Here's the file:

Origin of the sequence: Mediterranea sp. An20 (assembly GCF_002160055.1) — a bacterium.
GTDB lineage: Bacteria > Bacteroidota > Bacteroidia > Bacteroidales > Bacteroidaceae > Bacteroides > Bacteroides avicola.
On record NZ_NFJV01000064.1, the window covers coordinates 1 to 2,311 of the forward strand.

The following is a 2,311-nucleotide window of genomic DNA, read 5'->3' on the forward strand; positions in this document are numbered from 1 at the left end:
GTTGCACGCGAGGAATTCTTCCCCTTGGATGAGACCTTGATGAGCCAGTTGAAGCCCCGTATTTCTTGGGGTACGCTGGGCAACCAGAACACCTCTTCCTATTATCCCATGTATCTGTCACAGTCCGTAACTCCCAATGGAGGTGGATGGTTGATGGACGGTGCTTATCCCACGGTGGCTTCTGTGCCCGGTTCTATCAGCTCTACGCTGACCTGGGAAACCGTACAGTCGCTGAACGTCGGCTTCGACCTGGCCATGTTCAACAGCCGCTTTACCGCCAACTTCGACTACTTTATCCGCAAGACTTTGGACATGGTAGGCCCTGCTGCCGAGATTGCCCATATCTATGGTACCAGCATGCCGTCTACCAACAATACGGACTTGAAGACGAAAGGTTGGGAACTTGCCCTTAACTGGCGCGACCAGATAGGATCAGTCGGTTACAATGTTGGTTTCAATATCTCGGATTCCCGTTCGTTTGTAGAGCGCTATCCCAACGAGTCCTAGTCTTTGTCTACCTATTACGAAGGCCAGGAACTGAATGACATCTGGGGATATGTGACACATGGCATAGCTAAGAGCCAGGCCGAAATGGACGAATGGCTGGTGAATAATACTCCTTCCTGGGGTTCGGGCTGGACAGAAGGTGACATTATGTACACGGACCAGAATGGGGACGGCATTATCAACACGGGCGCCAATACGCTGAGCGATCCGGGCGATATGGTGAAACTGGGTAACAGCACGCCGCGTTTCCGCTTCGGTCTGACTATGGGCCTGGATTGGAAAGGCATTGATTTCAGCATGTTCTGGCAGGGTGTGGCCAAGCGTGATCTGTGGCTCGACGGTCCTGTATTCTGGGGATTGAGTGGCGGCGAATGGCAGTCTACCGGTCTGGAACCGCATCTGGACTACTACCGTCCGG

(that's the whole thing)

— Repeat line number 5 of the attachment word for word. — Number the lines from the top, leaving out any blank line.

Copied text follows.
GTTGCACGCGAGGAATTCTTCCCCTTGGATGAGACCTTGATGAGCCAGTTGAAGCCCCGTATTTCTTGGGGTACGCTGGGCAACCAGAACACCTCTTCCTATTATCCCATGTATCTGTCACAGTCCGTAACTCCCAATGGAGGTGGATGGTTGATGGACGGTGCTTATCCCACGGTGGCTTCTGTGCCCGGTTCTATCAGCTCTACGCTGACCTGGGAAACCGTACAGTCGCTGAACGTCGGCTTCGACCTGGCCATGTTCAACAGCCGCTTTACCGCCAACTTCGACTACTTTATCCGCAAGACTTTGGACATGGTAGGCCCTGCTGCCGAGATTGCCCATATCTATGGTACCAGCATGCCGTCTACCAACAATACGGACTTGAAGACGAAAGGTTGGGAACTTGCCCTTAACTGGCGCGACCAGATAGGATCAGTCGGTTACAATGTTGGTTTCAATATCTCGGATTCCCGTTCGTTTGTAGAGCGCTATCCCAACGAGTCCTAGTCTTTGTCTACCTATTACGAAGGCCAGGAACTGAATGACATCTGGGGATATGTGACACATGGCATAGCTAAGAGCCAGGCCGAAATGGACGAATGGCTGGTGAATAATACTCCTTCCTGGGGTTCGGGCTGGACAGAAGGTGACATTATGTACACGGACCAGAATGGGGACGGCATTATCAACACGGGCGCCAATACGCTGAGCGATCCGGGCGATATGGTGAAACTGGGTAACAGCACGCCGCGTTTCCGCTTCGGTCTGACTATGGGCCTGGATTGGAAAGGCATTGATTTCAGCATGTTCTGGCAGGGTGTGGCCAAGCGTGATCTGTGGCTCGACGGTCCTGTATTCTGGGGATTGAGTGGCGGCGAATGGCAGTCTACCGGTCTGGAACCGCATCTGGACTACTACCGTCCGG